The Use of Methylene Blue in Conjunction With Hydroxocobalamin and Multiple Pressors to Treat Severe Vasoplegia in a Patient Due to Calcium Channel Blocker Toxicity: A Case Report


East Florida


Westside Regional Medical Center

Document Type

Case Report

Publication Date



anesthesiology, calcium channel blockers, critical care medicine, hydroxocobalamin, methylene blue, vasoplegia


Anesthesiology | Cardiovascular Diseases | Medicine and Health Sciences | Pathological Conditions, Signs and Symptoms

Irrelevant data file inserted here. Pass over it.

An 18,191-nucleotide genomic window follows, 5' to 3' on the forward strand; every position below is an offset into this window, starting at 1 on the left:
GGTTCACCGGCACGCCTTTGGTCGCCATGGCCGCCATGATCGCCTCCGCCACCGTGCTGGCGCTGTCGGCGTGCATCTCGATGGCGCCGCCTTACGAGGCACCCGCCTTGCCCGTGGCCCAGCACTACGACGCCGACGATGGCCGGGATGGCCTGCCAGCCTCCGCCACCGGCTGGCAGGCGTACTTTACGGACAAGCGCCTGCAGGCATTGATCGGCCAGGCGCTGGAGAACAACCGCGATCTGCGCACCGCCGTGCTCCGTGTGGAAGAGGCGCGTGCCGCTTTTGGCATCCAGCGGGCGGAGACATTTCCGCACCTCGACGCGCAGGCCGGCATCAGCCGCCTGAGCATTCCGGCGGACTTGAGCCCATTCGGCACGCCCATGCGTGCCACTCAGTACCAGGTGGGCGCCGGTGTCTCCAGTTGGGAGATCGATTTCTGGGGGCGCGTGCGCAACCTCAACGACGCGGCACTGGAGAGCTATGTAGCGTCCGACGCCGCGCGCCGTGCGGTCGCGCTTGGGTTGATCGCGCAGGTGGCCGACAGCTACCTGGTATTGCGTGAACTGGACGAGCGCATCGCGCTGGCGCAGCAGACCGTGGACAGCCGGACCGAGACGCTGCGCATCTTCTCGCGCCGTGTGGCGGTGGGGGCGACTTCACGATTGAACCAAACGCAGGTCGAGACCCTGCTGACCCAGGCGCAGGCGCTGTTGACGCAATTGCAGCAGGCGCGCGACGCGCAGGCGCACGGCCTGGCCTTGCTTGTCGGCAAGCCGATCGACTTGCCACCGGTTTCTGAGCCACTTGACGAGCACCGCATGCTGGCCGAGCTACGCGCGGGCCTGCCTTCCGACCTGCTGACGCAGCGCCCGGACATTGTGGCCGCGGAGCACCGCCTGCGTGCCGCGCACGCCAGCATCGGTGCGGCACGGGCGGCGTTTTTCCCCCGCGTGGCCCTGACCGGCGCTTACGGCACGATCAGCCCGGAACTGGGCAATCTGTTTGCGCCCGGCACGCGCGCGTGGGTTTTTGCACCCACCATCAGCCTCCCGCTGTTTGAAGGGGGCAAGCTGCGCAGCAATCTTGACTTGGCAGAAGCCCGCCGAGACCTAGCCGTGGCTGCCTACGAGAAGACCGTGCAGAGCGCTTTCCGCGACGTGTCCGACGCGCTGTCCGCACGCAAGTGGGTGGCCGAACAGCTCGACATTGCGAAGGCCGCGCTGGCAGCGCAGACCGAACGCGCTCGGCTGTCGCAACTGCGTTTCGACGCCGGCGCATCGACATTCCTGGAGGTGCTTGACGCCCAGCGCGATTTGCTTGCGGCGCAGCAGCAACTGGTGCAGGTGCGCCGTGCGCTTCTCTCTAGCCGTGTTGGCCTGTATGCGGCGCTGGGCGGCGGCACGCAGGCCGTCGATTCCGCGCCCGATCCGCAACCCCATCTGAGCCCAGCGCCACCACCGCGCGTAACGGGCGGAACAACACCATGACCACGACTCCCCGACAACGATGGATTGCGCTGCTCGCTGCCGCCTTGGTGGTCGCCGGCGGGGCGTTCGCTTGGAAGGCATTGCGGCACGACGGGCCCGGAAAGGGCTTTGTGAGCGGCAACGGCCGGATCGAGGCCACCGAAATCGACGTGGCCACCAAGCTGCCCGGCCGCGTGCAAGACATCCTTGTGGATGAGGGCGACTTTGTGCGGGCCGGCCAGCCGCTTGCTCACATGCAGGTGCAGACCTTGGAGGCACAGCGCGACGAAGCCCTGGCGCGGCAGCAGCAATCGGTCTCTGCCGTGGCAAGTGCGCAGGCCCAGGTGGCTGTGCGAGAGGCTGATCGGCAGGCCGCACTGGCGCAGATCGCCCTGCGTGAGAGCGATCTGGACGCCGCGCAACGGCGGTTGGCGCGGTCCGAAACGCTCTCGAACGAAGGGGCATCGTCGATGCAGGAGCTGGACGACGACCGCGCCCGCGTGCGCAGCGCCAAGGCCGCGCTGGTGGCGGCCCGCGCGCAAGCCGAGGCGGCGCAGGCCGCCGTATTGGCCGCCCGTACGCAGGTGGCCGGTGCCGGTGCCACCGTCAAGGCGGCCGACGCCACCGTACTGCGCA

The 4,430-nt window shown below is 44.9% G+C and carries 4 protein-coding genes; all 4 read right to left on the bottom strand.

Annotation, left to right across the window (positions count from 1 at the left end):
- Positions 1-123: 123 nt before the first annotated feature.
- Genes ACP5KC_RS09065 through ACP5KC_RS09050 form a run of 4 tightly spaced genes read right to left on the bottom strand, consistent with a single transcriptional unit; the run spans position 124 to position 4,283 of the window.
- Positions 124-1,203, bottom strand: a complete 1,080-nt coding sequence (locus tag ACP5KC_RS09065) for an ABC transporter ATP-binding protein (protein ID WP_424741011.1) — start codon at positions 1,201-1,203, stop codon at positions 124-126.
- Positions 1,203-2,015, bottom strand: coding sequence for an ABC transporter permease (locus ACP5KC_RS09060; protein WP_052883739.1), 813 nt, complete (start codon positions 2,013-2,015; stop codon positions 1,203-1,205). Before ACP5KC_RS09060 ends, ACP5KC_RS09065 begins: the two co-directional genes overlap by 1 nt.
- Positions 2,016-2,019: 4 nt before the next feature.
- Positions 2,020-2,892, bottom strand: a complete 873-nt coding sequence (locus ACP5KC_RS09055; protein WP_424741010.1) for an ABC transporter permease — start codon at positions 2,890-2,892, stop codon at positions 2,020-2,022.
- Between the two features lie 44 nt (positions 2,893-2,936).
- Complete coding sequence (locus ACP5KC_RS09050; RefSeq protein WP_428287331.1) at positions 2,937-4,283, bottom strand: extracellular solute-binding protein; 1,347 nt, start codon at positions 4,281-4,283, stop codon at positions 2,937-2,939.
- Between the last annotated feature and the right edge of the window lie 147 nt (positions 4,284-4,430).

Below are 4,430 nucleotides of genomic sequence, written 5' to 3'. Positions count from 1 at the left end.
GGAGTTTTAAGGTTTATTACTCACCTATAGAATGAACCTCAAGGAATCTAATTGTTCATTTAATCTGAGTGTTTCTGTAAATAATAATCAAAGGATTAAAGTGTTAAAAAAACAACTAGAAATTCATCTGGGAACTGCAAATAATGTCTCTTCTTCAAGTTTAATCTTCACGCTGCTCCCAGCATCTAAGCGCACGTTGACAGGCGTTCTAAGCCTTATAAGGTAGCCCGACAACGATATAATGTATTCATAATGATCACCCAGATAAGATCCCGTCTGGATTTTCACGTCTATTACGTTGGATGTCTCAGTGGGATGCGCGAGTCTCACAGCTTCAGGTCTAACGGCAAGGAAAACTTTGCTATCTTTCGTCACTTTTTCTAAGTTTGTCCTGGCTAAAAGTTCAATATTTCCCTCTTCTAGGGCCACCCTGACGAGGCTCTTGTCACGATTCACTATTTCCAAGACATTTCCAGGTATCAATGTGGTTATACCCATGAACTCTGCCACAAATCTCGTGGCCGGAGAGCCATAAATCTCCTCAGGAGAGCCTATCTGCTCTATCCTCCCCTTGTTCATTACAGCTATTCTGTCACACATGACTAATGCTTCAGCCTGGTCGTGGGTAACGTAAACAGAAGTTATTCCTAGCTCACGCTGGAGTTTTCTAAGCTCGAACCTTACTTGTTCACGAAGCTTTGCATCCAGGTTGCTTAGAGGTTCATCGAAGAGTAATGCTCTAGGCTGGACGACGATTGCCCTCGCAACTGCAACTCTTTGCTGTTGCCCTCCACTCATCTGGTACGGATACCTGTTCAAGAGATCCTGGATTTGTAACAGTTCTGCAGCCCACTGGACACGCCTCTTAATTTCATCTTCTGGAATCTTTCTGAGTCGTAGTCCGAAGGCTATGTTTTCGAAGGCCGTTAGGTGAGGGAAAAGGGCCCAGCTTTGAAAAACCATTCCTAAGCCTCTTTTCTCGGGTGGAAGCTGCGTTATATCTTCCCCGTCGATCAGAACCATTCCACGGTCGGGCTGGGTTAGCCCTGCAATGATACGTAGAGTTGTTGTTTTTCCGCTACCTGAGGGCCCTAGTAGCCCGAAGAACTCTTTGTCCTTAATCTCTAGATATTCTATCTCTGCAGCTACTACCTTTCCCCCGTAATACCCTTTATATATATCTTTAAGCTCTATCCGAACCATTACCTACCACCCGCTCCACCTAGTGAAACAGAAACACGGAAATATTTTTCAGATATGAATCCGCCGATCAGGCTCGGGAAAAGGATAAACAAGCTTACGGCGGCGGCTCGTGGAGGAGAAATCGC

Vasoplegia, the demonstration of persistently low systemic vascular resistance (SVR) and resistant hypotension in the presence of a normal cardiac index despite aggressive resuscitation attempts, is a serious clinical diagnosis that requires prompt treatment to prevent patient morbidity and mortality. Currently, treatment of vasoplegia involves treatment with vasopressors such as vasopressin, norepinephrine, and hydroxocobalamin. However, some evidence suggests that in addition to this treatment regimen, the addition of methylene blue may result in a reduction in overall norepinephrine equivalent vasopressor requirements, increased mean arterial pressure, and an improved clinical course. Here, we report the case of a 64-year-old male patient who presented to the ED after being found unresponsive and covered in emesis at home. The patient's presentation was complicated by worsening dyspnea, hypotension, and hemodynamic instability, requiring intubation and admission to the ICU for management of undifferentiated shock of unclear etiology and acute respiratory failure. Urine studies were consistent with a diagnosis of vasoplegia due to dihydropyridine calcium channel blocker toxicity, which was confirmed by pill counting of his home medications in the setting of recent paranoia and depression. The patient was treated aggressively with vasopressors, including vasopressin, phenylephrine, and epinephrine, as well as a combination of hydroxocobalamin and methylene blue. He was also started on a calcium and insulin drip. Upon initiation of non-catecholamine agents for vasoplegia, his clinical course quickly improved, and he was weaned from all vasopressors. He regained hemodynamic stability, was successfully extubated, evaluated by psychiatry, and discharged from the hospital in a stable condition on day 15 with the continuation of outpatient psychiatric services.

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